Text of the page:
Wednesday, November 24, 2010

Abraham Lincoln's Thanksgiving Day Proclamation


From the time the Indians cooked turkey for the Pilgrims until October 3 of 1863, America celebrated Thanksgiving Day. But not on the same day.

Then, in the midst of the Civil War, a well known magazine writer, Sarah Josepha Hale, sent a letter to President Lincoln in which she suggested that Lincoln have "the day of our annual Thanksgiving made a National and fixed Union Festival. You may have observed that, for some years past, there has been an increasing interest felt in our land to have the Thanksgiving held on the same day, in all the States; it now needs National recognition and authoritative fixation, only, to become permanently, an American custom and institution."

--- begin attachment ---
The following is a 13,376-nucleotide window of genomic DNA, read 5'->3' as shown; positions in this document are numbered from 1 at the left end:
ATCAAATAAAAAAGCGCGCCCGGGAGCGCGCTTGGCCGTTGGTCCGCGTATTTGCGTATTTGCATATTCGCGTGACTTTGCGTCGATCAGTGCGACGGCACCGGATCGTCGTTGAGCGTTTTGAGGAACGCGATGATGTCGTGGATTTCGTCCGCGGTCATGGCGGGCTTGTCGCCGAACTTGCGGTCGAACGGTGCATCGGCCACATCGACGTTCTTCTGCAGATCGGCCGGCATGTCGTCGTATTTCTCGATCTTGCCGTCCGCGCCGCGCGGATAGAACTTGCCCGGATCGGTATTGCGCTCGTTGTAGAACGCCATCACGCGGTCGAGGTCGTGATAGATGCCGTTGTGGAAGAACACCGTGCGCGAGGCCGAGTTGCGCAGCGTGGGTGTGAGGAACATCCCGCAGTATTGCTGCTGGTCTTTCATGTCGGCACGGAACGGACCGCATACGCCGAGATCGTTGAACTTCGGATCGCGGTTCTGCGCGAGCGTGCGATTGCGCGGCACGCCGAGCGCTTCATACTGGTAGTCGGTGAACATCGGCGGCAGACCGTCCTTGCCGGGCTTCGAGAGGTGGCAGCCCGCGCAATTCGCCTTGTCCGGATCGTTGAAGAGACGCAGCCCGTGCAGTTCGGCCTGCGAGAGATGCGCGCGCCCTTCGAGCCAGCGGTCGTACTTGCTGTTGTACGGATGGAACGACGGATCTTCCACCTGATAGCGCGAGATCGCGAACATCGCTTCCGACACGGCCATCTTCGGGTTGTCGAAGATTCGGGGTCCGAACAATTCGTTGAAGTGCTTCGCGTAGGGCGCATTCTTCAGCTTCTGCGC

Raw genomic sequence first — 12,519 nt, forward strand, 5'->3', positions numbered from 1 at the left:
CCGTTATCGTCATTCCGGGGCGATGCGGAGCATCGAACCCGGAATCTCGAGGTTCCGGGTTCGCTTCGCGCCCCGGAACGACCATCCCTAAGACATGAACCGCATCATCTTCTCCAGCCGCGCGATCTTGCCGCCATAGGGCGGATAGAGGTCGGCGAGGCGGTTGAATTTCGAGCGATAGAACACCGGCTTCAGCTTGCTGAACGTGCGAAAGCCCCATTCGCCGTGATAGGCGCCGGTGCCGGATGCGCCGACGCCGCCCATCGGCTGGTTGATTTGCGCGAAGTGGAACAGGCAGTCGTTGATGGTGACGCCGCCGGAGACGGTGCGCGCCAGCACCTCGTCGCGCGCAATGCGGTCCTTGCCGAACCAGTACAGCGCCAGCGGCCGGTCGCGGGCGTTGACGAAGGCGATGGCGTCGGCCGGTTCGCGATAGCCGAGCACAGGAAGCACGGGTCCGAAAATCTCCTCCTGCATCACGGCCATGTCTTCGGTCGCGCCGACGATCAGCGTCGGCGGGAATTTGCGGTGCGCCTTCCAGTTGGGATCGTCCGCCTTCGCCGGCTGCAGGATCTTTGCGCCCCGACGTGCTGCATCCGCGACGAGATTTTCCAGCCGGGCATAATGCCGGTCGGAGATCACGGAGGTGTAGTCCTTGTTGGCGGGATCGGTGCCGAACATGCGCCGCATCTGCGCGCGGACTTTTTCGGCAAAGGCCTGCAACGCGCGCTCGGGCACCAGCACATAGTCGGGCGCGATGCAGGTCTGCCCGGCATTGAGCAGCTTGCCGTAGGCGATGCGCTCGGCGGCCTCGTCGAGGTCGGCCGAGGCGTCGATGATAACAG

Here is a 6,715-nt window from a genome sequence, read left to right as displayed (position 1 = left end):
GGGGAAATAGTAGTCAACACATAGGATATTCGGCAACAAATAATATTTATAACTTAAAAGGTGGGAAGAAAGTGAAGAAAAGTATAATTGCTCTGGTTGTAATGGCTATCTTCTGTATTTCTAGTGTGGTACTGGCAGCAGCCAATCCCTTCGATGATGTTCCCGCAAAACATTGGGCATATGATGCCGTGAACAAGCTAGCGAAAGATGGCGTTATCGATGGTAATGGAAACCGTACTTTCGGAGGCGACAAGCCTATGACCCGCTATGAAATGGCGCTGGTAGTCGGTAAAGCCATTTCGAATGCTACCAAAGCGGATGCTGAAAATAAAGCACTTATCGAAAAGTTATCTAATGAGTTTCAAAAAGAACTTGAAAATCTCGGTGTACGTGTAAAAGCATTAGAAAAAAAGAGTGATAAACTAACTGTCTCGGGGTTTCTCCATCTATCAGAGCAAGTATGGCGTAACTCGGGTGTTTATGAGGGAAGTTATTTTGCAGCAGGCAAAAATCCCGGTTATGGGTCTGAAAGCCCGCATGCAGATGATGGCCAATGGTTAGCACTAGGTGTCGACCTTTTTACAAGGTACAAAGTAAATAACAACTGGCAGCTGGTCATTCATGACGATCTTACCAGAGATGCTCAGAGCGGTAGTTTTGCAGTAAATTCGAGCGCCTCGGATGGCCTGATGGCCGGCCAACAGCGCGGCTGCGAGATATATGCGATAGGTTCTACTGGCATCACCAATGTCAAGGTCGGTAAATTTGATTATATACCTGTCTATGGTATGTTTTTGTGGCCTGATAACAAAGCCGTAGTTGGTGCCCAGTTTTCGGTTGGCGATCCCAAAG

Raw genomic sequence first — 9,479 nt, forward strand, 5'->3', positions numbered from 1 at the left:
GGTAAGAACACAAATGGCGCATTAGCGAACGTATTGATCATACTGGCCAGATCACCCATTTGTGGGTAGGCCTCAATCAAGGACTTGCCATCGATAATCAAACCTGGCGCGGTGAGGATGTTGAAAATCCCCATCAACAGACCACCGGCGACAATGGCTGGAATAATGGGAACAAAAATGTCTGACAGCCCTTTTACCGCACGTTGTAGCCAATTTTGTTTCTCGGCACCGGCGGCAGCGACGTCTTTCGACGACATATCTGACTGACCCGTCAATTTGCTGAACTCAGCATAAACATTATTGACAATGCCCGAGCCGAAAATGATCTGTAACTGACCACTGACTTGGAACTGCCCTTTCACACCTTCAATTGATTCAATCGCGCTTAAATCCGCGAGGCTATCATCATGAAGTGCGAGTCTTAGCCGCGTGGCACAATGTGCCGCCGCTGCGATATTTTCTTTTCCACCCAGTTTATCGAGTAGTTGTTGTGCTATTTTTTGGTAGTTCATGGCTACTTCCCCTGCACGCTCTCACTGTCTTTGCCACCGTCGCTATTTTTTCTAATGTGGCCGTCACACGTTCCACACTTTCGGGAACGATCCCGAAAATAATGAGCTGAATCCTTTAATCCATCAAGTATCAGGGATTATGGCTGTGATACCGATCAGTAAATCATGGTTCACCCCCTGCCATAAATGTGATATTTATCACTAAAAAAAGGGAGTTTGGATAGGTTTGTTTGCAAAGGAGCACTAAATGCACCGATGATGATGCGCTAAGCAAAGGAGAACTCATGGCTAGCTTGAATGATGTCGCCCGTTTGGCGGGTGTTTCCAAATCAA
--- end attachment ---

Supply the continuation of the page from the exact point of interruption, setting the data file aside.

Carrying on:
Mr. Lincoln apparently agreed with Ms. Hale and so the President issued one of his many Proclamations. Lincoln loved making Proclamations. Lincoln's Secretary of State, William H. Seward, penned the Proclamation, which Lincoln then signed, forever making the last Thursday of November a National Day of Thanksgiving and Praise.

Below is Abraham Lincoln's Thanksgiving Day Proclamation....

By the President of the United States of America.

A Proclamation.